Our Impact 2021

An Introduction 

Welcome to Creative Youth Network’s Impact Report where we take a look back at our work, it’s reach and tangible outputs and outcomes from the past year.  

2021 signalled the country’s second year of living through the pandemic and our second year of providing much needed services to the marginalised and often under-represented young people of Bristol amidst Covid-19. 

     This is a short quote from Mark." 

– Mark Coates

CEO | Creative Youth Network

We know from a multitude of reports that the challenges many of our young people are facing have been further heightened by the pandemic and our staff have worked tirelessly to ensure that we continue to meet their needs by working in new and innovative ways. This includes moving services online where possible, as well as taking extra precautions when delivering services face-to-face including the wearing of face masks, the use of hand sanitisers and desk booking systems etc.  

If Creative Youth Network could sum up our staff and delivery over the past year in one word, then it would be determination. Our charity has met the additional challenges head on, our staff have continued to deliver first-rate services and the young people with whom we work continue to thrive. So, we are pleased to report that we have met, and in some cases exceeded those targets we set for ourselves at the start of the year. This demonstrates the robust nature of our organisation’s services, delivery model as well as the dedication and commitment of our staff to meet the ongoing needs of the young people with whom we work.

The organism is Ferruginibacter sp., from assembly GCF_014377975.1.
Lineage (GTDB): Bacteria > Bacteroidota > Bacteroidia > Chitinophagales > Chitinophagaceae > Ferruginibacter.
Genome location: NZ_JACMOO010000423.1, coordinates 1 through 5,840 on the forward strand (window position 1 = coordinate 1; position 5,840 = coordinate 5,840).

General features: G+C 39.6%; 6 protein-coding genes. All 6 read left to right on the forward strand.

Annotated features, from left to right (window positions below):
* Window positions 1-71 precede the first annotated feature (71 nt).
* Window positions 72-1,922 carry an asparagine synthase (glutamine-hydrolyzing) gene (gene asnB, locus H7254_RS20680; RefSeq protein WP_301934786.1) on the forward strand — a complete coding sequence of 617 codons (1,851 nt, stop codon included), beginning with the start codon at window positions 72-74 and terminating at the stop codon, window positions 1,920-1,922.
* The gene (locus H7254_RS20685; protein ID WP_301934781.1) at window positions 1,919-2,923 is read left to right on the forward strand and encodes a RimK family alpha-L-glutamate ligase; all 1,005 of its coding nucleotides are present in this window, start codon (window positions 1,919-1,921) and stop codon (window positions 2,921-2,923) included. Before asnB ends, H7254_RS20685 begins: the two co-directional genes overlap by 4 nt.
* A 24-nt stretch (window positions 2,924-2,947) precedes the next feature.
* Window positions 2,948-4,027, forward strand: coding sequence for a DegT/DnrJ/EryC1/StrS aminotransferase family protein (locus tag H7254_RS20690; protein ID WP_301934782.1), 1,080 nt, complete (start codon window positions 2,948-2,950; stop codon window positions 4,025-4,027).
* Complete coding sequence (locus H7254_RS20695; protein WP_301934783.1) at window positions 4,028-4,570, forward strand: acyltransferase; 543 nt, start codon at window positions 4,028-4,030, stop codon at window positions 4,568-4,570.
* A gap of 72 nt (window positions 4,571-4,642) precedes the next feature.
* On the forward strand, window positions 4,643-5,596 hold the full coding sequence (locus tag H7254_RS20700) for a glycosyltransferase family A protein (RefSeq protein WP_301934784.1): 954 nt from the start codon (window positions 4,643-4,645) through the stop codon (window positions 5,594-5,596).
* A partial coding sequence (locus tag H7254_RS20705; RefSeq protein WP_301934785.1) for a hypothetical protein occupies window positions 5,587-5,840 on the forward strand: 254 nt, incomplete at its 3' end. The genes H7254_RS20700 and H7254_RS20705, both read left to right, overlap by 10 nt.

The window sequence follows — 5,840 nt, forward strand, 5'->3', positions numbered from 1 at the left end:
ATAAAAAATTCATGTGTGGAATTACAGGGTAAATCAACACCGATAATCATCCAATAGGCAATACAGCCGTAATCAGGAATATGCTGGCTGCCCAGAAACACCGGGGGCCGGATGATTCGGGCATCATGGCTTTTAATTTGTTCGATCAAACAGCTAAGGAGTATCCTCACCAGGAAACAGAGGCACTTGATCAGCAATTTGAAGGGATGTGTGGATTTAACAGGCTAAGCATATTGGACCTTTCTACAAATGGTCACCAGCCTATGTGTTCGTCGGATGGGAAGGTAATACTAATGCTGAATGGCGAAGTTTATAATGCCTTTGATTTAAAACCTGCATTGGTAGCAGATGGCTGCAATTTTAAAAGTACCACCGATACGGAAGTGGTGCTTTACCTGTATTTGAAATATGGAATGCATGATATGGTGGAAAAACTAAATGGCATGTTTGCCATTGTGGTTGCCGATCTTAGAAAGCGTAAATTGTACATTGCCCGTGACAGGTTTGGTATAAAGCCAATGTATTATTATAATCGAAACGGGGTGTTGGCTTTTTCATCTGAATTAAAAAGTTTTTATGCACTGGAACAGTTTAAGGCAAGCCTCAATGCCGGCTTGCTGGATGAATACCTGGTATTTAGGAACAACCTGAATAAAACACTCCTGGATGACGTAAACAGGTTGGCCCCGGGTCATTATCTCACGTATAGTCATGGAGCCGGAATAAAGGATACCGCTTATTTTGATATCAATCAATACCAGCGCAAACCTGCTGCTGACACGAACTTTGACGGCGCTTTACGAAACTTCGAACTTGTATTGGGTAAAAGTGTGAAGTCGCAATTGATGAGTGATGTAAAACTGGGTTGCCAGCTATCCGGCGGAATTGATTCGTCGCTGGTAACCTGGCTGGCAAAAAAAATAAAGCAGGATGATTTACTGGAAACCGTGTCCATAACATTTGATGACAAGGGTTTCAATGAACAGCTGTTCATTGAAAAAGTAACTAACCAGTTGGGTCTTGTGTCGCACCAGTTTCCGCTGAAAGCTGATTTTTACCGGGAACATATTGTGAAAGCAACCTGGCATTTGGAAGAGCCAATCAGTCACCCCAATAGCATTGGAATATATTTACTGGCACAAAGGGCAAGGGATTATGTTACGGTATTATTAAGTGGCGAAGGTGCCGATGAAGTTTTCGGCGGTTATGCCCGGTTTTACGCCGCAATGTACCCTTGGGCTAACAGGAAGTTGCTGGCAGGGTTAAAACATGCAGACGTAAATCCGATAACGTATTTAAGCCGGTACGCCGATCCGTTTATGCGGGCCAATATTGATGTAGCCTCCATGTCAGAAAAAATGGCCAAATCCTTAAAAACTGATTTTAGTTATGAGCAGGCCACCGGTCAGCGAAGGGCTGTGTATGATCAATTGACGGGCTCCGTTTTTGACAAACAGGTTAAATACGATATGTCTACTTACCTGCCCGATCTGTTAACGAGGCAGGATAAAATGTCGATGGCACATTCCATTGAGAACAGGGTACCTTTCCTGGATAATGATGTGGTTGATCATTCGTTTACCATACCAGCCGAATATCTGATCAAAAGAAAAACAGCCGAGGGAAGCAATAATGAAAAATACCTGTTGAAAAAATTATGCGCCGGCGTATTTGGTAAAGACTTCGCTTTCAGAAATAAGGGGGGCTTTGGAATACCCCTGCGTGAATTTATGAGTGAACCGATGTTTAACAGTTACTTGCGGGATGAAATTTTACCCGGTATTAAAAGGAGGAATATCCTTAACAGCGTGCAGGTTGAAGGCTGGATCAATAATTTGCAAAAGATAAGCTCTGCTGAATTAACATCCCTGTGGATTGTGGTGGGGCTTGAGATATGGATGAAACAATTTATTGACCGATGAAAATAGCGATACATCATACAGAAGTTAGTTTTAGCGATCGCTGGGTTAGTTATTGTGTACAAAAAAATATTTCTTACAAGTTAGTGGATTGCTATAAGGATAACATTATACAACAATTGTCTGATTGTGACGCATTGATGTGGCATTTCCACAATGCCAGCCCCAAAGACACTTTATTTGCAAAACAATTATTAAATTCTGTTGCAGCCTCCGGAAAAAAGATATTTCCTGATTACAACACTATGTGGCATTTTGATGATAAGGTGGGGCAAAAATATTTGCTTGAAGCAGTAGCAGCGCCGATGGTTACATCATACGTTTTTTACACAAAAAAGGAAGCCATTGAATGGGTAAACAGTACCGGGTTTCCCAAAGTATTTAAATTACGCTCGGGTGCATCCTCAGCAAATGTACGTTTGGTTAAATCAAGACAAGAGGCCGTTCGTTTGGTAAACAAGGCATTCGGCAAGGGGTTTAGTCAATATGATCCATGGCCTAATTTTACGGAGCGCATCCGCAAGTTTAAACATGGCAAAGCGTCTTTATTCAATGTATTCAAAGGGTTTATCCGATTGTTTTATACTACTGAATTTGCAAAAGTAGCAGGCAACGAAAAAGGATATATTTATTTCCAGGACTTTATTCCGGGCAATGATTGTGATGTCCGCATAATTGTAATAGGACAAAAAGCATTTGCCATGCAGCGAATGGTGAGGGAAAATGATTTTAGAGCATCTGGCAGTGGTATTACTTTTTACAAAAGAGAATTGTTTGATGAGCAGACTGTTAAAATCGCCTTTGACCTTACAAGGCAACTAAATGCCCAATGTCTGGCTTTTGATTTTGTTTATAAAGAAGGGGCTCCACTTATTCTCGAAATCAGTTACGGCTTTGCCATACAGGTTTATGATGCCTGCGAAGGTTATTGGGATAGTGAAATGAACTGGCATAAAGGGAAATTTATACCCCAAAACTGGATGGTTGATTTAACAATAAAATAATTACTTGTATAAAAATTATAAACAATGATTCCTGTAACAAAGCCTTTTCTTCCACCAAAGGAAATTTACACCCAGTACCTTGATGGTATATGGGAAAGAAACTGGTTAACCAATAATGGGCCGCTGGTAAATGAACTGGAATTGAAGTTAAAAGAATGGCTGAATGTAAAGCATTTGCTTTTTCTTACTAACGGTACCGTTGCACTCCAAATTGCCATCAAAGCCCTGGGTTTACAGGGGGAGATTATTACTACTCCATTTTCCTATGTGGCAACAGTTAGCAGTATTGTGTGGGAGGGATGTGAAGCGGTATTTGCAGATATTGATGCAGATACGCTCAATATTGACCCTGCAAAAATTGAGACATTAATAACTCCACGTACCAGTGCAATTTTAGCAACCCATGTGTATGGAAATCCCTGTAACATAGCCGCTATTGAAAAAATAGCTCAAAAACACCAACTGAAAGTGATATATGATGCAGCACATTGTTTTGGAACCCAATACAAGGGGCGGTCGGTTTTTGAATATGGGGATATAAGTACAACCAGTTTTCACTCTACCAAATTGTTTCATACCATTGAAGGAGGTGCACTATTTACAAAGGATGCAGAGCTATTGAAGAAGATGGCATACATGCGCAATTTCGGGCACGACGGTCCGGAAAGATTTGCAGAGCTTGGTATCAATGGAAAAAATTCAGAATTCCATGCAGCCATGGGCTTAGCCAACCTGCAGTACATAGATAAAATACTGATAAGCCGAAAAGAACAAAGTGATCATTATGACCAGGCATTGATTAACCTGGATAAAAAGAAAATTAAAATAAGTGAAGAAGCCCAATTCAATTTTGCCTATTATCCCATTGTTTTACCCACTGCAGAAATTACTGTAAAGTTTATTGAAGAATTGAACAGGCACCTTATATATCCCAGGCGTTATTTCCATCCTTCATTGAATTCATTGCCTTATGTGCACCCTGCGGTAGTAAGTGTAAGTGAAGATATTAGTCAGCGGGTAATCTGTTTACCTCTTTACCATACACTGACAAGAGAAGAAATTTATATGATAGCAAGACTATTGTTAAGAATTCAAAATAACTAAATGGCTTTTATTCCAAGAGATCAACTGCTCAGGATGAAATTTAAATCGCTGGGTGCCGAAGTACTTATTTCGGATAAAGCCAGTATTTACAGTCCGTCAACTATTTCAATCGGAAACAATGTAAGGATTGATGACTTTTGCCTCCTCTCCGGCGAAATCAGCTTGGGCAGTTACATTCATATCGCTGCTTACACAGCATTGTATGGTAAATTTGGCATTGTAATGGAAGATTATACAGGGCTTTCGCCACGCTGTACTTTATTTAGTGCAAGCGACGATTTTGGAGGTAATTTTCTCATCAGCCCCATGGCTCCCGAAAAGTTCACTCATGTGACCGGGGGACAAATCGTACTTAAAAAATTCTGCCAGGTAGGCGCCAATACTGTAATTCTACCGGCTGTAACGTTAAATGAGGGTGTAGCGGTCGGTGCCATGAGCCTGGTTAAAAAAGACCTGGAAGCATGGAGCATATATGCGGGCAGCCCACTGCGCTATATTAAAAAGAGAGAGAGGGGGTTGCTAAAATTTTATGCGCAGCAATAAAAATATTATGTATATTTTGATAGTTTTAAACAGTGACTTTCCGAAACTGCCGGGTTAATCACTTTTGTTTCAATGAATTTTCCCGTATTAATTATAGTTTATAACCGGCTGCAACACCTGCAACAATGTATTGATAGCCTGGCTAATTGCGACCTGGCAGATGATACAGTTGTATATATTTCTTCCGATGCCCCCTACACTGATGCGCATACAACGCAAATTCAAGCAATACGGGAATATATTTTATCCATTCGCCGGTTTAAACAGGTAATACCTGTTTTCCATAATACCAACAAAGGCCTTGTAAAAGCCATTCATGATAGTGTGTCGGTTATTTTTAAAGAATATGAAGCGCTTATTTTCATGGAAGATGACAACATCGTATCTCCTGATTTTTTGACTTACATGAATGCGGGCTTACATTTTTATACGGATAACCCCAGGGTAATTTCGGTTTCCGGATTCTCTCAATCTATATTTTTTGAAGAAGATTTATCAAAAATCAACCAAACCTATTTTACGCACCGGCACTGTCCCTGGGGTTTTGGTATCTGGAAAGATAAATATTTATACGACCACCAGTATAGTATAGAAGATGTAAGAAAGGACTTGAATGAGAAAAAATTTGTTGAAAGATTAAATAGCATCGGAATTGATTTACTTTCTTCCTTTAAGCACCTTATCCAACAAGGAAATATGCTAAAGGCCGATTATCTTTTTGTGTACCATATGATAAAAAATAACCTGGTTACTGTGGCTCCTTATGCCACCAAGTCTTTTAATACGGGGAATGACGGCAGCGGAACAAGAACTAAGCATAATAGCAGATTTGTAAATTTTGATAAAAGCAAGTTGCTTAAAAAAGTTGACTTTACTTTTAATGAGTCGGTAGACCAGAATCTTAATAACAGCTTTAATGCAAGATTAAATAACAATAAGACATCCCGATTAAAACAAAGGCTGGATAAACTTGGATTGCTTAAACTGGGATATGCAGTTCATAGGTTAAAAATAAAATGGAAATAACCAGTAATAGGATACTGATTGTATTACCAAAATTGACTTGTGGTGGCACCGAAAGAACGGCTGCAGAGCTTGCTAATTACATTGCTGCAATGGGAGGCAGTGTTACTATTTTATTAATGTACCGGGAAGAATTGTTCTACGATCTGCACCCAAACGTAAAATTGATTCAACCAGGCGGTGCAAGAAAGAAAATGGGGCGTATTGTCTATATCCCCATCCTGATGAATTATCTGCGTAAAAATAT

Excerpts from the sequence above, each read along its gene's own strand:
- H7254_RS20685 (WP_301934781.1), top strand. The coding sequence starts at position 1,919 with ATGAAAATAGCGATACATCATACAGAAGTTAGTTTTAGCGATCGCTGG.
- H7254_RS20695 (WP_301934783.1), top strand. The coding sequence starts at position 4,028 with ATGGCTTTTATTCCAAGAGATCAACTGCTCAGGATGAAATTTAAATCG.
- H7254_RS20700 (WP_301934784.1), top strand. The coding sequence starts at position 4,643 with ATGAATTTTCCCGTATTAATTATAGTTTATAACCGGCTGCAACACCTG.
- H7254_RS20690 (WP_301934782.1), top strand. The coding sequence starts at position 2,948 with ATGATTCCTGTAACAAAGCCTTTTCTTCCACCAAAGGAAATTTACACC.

Information and Statistics

Young people engaged in 2021

6,427 in 2020 and 10,000 in 2019 and whilst this sits below pre-pandemic figures, it is returning to caseload figures we experienced before Covid-19 struck. We have found new ways of working and to deliver our services and this is indicative in these findings. It is important to note however, that a reduction in the numbers of young people has been inevitable with the multitude of lockdowns we have faced over the past two years, although we do anticipate an increase in numbers as lockdowns come to an end and we return to a semblance of normality. Also, of note are the numbers of young people who have experienced a growing need and increased levels of poor mental health, isolation, exclusion, substance misuse anti-social behaviour and vulnerability to exploitation have continued to climb. This demonstrates the increasing demand for our services. 


No of young people supported 

Young people reached through exhibitions, showcases and online channels.


Our sub-contractors also created 212 broadcasts reaching 2975 young people.

Building positive relationships is at the core of our work; without a trusting relationship between the young person and their case worker, a positive outcome is much harder to achieve and can take significantly more time whilst that trust is built.